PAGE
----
Indiana tries traffic management tactics in lieu of new lanes


Without the money to expand a key artery, Indiana transportation officials are pursuing what they say is an innovative plan to increase the road’s capacity without widening it.

The Indiana Department of Transportation’s FlexRoad project spans a 12-mile stretch of the combined Interstate 80 and 94 from I-65 in northwest Indiana across the border to the junction with Illinois Route 394.

Transportation officials tout the $212.5 million project for its traffic management approaches, which include opening up the shoulder to traffic during peak commuting times, variable speed limits, and installing traffic metering lights at highway on-ramps, but it remains to be seen if such measures will solve the corridor’s problems.

Indiana Gov. Eric Holcomb called FlexRoad “a transformational opportunity to improve mobility and safety.”

Bloomberg News

“This stretch of I-80/94 is one of the most congested corridors in northwest Indiana, and probably in the Midwest, which is why INDOT is doing a [Planning and Environment Linkages (PEL)] study to determine the best course of action to plan for future increases in traffic,” said Charles Bradsky, transportation projects manager for the Northwestern Indiana Regional Planning Commission.

The FlexRoad efforts were boosted with a $127 million grant announced this month from the National Infrastructure Project Assistance fund, a.k.a. the Mega Program, an initiative of the U.S. Department of Transportation.

Mega was created by the Bipartisan Infrastructure Law, signed by President Joe Biden in November 2021, which awards grants to projects deemed to improve regional or national economic, mobility or safety conditions.

According to INDOT’s public relations director for northwest Indiana, Cassandra Bajek, the remaining money “will be state funding.” Indiana’s 2024-25 budget appropriates $143.9 million for the highway maintenance work program, which includes traffic control measures.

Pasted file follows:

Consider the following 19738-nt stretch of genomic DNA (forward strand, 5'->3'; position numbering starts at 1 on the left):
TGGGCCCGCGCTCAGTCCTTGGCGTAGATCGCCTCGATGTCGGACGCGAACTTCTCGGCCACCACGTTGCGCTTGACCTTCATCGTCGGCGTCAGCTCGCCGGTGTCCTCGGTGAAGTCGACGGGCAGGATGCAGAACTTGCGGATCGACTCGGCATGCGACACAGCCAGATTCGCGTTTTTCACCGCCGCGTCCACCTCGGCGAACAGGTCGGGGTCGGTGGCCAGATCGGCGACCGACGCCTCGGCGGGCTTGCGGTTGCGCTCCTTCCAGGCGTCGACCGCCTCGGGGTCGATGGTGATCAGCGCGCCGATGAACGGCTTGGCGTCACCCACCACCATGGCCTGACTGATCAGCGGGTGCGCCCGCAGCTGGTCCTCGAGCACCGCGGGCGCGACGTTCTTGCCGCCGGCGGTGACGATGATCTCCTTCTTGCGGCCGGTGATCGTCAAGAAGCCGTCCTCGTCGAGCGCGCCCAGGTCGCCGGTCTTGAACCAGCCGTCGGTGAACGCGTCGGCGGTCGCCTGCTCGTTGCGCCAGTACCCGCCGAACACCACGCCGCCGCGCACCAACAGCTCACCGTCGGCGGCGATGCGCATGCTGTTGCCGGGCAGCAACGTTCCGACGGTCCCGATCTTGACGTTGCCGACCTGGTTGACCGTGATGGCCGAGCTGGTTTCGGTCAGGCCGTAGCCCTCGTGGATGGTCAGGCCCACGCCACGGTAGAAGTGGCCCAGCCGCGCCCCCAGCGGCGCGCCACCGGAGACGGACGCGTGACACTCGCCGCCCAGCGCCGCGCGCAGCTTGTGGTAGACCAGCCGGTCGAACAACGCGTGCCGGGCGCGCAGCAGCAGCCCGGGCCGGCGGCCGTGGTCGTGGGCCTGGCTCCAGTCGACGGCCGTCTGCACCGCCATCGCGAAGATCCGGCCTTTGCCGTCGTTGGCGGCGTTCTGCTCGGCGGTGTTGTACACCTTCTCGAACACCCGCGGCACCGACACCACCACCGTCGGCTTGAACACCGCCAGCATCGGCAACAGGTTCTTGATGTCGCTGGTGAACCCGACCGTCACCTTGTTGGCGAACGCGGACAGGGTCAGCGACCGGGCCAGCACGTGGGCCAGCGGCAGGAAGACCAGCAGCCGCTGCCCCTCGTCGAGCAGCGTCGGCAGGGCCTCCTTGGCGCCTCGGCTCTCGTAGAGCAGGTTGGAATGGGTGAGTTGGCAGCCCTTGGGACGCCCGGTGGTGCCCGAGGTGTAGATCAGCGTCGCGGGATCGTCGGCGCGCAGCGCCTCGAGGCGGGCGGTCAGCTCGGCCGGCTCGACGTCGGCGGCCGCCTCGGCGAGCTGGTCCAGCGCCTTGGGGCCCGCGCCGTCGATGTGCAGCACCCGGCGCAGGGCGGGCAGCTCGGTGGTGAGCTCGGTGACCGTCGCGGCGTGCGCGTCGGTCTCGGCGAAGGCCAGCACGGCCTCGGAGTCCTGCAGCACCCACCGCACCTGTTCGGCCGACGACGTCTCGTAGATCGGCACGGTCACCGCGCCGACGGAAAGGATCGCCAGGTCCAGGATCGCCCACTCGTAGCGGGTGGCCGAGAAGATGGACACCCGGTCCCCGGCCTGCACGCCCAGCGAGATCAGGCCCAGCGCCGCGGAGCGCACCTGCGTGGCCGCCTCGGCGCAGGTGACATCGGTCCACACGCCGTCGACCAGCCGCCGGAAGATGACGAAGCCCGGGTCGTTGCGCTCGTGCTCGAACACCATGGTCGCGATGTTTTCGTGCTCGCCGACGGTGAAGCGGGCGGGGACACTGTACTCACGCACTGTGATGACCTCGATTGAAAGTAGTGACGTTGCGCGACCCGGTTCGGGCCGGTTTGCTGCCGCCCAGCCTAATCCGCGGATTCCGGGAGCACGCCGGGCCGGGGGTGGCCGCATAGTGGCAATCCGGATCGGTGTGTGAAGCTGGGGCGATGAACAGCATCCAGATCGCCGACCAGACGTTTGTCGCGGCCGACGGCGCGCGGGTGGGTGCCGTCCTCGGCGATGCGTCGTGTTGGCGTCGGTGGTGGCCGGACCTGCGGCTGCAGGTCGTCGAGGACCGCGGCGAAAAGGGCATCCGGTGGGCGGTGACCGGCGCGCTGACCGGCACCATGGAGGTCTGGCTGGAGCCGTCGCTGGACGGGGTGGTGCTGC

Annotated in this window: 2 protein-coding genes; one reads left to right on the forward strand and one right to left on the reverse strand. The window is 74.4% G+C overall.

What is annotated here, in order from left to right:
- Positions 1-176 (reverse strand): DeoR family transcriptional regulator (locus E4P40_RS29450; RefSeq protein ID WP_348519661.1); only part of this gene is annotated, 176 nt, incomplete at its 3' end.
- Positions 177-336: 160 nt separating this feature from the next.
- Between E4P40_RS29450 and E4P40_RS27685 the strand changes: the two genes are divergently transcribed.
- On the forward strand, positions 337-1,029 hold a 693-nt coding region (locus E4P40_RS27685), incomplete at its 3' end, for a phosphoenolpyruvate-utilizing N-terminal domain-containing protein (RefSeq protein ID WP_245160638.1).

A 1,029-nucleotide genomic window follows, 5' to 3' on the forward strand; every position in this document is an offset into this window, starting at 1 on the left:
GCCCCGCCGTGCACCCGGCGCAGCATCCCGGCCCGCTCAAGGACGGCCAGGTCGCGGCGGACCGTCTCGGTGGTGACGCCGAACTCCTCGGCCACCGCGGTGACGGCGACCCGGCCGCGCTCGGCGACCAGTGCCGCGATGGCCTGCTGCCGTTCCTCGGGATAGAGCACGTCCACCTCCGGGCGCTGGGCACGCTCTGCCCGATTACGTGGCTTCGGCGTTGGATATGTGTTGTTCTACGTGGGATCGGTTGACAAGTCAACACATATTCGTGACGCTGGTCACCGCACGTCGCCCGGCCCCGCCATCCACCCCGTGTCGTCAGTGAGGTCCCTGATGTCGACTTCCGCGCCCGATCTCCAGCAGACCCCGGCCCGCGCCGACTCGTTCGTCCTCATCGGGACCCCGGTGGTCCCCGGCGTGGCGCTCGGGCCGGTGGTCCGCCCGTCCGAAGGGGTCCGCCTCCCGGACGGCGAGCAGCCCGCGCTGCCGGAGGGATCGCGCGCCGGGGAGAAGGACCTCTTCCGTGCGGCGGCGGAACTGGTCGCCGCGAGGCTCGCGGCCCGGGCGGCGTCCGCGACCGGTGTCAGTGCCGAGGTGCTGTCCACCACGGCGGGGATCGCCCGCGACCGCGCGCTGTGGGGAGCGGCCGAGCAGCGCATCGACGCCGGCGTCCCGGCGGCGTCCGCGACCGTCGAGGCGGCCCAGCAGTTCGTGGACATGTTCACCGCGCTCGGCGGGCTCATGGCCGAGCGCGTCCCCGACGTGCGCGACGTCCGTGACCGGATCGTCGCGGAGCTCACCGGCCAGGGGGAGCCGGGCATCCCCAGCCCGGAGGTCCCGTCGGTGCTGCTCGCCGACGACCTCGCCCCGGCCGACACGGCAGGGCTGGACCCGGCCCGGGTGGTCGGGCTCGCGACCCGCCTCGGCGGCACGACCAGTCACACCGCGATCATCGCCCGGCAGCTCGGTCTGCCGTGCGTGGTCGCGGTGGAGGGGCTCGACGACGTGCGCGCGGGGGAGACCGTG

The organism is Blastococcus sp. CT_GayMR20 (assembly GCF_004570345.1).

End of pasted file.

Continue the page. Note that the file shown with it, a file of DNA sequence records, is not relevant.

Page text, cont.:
The eight-lane highway connects Indiana towns like Hammond, Munster and Gary to their neighbors across the state line, South Holland and Lansing. The average annual daily traffic along that corridor ranges from 158,000 vehicles to as many as 204,000 vehicles, according to INDOT’s PEL study report published in 2022. And by 2040, traffic volumes along the corridor are projected to rise nearly 20%.

That same report says the state is turning to Transportation Systems Management and Operations strategies — dynamic shoulder lanes, ramp metering, variable speed limits, lane control and queue warning systems — because it is too expensive to add lanes or undertake other long-term solutions. 

“Neither INDOT nor the Northwest Indiana Regional Planning Commission’s (NIRPC) long range plans identify funds for significant expansion in the corridor, such as adding additional travel lanes, that would address the corridor’s issues 20-30 years into the future because they are likely beyond the states’ available funding,” the report concludes. 

Variable speed limits involve changeable speed limit signage along the road that shifts with traffic conditions; lane control entails closing or opening individual lanes of traffic; and queue warning systems are roadside signs advising drivers of slowdowns ahead. 

Construction on FlexRoad is slated to start in 2026. 

In a press release, Indiana Gov. Eric Holcomb called FlexRoad “a transformational opportunity to improve mobility and safety,” and state officials are also promising the TSMO measures will reduce carbon emissions.

According to a recent problem statement from the American Association of State Highway and Transportation Officials, the impacts of TSMO tactics on traveler behavior “are not well known.” 

Some traffic safety studies are being conducted — involving the collection of crash data for three to five years before and after a TSMO intervention — but as graduate engineering student Jake Robbennolt and John Hourdos, director of the University of Minnesota’s Minnesota Traffic Observatory, write in a recent paper, “waiting six to 10 years to determine whether [a traffic management] system is effective has serious drawbacks.”

INDOT says it is collaborating with the Federal Highway Administration and the Illinois Department of Transportation on FlexRoad. IDOT did not respond to requests for comment by press time.

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